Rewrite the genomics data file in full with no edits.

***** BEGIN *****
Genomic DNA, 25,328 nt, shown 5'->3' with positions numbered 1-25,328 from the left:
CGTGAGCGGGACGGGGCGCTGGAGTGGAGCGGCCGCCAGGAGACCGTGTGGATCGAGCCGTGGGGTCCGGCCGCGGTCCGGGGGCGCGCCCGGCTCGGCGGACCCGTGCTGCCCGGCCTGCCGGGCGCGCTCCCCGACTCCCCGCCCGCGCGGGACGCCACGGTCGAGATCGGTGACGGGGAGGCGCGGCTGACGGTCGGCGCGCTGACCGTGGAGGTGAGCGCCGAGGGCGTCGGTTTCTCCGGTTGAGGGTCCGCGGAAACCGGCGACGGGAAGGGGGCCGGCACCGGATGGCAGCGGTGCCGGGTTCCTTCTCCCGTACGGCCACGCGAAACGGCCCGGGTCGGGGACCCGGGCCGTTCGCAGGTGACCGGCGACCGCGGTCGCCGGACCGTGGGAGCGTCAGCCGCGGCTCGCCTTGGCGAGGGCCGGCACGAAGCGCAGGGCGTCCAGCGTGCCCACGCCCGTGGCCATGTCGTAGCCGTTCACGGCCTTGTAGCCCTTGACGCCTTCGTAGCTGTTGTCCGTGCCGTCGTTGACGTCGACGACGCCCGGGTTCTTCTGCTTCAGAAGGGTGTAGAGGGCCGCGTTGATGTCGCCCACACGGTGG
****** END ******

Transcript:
Genomic DNA, 25,328 nt, shown 5'->3' with positions numbered 1-25,328 from the left:
CGTGAGCGGGACGGGGCGCTGGAGTGGAGCGGCCGCCAGGAGACCGTGTGGATCGAGCCGTGGGGTCCGGCCGCGGTCCGGGGGCGCGCCCGGCTCGGCGGACCCGTGCTGCCCGGCCTGCCGGGCGCGCTCCCCGACTCCCCGCCCGCGCGGGACGCCACGGTCGAGATCGGTGACGGGGAGGCGCGGCTGACGGTCGGCGCGCTGACCGTGGAGGTGAGCGCCGAGGGCGTCGGTTTCTCCGGTTGAGGGTCCGCGGAAACCGGCGACGGGAAGGGGGCCGGCACCGGATGGCAGCGGTGCCGGGTTCCTTCTCCCGTACGGCCACGCGAAACGGCCCGGGTCGGGGACCCGGGCCGTTCGCAGGTGACCGGCGACCGCGGTCGCCGGACCGTGGGAGCGTCAGCCGCGGCTCGCCTTGGCGAGGGCCGGCACGAAGCGCAGGGCGTCCAGCGTGCCCACGCCCGTGGCCATGTCGTAGCCGTTCACGGCCTTGTAGCCCTTGACGCCTTCGTAGCTGTTGTCCGTGCCGTCGTTGACGTCGACGACGCCCGGGTTCTTCTGCTTCAGAAGGGTGTAGAGGGCCGCGTTGATGTCGCCCACACGGTGG